Local authorities in China have rushed to seal up suspicious meat products in fast food chains, including McDonald's and KFC, after one of their suppliers was accused of selling stale meat.
The move came in response to media and public outcry after a Shanghai TV station exposed Shanghai Husi Food Co., Ltd., a supplier to a string of fast food brands, including McDonald's and Yum Brands Inc., for selling adulterated products with rotten meat and meat beyond its expiration date.
The expose prompted Shanghai authorities to suspend production at Shanghai Husi, a unit of US-based OSI Group, on Sunday, while cities and provinces across China on Monday moved to seal Husi supplies at local fast food chains.
The food and drug administration of Chengdu, capital of Sichuan Province, sealed 9.6 tonnes of Husi products at warehouses and outlets of McDonald's, KFC and Dicos, a Chinese chain owned by Taiwan's Ting Hsin International Group.
Hangzhou, capital of Zhejiang Province, also sealed 1.77 tonnes of beef steaks and over 6 tonnes of chicken and pork products at KFC and Pizza Hut, both under Yum Brands, as well as McDonald's.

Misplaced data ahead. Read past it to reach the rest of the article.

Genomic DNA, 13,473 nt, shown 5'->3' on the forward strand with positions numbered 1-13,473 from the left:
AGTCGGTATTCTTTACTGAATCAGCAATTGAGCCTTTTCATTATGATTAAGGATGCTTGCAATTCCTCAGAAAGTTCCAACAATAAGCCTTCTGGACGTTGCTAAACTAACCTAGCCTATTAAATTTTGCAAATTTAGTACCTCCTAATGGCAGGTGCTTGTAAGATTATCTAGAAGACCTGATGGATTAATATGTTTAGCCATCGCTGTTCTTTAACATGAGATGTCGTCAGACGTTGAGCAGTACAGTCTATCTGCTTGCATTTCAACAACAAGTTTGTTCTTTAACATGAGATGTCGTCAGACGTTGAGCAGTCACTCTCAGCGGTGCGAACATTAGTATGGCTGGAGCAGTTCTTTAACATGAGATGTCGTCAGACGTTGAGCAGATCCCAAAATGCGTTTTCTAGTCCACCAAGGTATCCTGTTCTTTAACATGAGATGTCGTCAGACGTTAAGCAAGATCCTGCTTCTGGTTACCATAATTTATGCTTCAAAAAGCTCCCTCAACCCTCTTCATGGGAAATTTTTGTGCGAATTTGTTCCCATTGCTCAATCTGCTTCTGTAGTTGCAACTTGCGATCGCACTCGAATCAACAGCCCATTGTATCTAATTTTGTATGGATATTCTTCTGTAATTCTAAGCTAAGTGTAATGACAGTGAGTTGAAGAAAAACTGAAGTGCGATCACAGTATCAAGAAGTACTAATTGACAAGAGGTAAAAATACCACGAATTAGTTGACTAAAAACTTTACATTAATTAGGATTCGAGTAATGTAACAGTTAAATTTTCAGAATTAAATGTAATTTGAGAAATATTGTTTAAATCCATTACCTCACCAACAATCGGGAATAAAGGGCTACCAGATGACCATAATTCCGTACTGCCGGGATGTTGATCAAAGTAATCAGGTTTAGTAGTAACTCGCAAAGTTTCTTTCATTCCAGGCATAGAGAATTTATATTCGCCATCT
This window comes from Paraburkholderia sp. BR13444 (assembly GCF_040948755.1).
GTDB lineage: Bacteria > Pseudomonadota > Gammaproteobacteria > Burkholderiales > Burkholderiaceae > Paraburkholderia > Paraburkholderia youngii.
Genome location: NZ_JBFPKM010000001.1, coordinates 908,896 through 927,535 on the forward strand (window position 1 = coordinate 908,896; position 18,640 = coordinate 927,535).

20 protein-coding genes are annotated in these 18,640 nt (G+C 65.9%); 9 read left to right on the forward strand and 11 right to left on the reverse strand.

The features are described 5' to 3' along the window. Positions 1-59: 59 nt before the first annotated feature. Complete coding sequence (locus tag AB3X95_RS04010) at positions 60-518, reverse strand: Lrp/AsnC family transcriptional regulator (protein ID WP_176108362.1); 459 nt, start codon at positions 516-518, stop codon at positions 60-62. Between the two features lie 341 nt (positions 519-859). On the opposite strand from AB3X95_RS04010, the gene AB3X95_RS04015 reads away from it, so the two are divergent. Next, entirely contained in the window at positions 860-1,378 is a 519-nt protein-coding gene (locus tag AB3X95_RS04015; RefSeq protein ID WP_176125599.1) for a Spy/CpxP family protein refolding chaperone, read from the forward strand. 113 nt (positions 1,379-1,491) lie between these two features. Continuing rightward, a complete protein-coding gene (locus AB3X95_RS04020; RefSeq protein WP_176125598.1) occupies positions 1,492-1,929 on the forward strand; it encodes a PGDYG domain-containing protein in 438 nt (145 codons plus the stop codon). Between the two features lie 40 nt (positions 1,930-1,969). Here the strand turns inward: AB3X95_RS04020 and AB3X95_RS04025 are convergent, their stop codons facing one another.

Officials in the two cities said the chains had voluntarily stopped selling the affected products and sealed their Husi supplies after the scandal broke out.
Other provincial-level regions, including Guangdong, Guangxi and Inner Mongolia, have also reported sealing the products and ordered companies to stop selling products supplied by Husi.
McDonald's said some of its restaurants might face a supply shortage in a statement released on Monday.
Shanghai-based Dragon TV aired a news program on Sunday exposing malpractice at Shanghai Husi.
The expose was another blow to Western fast food chains such as McDonald's and KFC, which have been implicated in a number of food safety scandals involving suppliers over the years.
China Food and Drug Administration on Monday ordered local authorities to investigate all food factories with investment from OSI Group in the provinces of Hebei, Shandong, Henan, Guangdong and Yunnan.
A new online poll is suggesting over two-thirds of all Chinese consumers no longer trust Western fast-food companies.
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